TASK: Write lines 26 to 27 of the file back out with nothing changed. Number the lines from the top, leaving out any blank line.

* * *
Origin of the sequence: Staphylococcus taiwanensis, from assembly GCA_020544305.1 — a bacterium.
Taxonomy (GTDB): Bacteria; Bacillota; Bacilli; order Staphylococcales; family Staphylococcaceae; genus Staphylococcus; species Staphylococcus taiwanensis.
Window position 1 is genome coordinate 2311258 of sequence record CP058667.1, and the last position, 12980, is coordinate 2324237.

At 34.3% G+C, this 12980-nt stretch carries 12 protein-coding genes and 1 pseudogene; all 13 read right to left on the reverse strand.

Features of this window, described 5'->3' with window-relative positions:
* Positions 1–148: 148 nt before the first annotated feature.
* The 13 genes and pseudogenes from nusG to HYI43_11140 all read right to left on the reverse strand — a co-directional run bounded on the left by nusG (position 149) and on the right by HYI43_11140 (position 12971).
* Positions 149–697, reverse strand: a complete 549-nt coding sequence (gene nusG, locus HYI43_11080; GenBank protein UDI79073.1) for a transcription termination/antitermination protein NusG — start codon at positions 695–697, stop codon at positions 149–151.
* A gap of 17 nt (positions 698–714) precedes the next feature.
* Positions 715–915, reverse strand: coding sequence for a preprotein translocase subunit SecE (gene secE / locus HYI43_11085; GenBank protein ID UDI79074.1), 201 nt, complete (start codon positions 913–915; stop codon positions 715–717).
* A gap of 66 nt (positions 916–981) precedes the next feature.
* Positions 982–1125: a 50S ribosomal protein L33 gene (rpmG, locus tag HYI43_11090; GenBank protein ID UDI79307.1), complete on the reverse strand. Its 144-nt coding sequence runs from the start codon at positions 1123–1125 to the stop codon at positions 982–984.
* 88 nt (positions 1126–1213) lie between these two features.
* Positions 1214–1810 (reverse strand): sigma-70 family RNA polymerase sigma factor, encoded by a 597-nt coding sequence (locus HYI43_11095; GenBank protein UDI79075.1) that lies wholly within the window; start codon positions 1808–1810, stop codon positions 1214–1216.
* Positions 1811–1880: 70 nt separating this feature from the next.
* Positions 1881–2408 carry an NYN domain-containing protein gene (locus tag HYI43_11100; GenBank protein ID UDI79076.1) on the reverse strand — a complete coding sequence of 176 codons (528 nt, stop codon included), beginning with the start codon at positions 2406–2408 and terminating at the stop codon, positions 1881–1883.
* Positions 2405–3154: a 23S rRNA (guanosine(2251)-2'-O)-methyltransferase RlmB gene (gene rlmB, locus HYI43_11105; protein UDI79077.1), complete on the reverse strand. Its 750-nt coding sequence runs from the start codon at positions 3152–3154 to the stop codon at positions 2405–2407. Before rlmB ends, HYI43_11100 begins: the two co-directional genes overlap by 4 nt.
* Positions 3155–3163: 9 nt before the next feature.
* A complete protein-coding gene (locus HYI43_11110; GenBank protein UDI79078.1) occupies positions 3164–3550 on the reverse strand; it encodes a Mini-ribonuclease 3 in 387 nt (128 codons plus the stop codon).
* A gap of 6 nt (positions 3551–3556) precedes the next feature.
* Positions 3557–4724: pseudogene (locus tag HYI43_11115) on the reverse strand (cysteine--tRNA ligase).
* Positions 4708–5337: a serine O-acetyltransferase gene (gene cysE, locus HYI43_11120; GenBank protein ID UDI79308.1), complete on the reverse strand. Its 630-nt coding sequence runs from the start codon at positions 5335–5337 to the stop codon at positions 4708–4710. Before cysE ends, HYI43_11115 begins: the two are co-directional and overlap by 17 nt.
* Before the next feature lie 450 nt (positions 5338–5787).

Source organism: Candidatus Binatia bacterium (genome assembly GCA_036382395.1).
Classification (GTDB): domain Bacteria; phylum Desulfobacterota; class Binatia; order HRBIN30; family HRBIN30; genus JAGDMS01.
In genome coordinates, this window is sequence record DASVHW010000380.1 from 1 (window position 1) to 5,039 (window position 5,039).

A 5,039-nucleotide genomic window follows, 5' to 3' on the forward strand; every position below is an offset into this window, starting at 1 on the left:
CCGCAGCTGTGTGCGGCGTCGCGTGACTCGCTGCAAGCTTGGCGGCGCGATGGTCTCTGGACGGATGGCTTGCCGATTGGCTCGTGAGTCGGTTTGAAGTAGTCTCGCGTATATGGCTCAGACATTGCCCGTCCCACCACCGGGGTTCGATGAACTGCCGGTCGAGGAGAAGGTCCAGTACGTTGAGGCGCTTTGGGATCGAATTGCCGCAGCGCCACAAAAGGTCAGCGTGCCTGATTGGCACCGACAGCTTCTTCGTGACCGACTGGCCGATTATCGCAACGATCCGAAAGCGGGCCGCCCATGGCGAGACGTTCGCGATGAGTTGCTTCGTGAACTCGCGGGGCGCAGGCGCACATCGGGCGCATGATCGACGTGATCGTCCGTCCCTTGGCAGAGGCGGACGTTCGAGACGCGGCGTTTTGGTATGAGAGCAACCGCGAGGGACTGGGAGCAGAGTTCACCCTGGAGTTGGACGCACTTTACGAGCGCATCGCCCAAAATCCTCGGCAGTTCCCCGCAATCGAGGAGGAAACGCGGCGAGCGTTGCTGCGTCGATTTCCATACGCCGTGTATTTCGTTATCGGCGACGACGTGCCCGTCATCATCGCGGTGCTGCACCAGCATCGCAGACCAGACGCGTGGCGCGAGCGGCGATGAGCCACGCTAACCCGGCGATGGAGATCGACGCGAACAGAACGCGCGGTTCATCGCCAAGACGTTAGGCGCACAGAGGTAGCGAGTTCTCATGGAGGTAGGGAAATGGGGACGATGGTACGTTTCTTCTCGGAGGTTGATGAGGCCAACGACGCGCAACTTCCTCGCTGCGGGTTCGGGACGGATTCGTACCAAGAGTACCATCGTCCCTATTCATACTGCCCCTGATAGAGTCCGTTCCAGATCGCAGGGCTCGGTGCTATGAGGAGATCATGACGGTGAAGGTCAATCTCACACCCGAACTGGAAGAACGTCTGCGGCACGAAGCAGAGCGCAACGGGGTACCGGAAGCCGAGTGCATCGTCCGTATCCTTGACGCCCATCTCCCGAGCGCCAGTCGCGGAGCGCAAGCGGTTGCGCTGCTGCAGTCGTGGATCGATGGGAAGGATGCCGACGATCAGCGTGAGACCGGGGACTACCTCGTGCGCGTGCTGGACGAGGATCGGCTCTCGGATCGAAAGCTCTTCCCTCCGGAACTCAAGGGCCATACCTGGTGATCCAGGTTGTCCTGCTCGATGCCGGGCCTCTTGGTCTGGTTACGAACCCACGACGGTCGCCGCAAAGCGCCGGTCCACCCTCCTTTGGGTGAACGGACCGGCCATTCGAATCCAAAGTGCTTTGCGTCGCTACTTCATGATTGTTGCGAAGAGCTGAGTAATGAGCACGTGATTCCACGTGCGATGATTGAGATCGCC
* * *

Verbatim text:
In genome coordinates, this window is sequence record DASVHW010000380.1 from 1 (window position 1) to 5,039 (window position 5,039).

A 5,039-nucleotide genomic window follows, 5' to 3' on the forward strand; every position below is an offset into this window, starting at 1 on the left: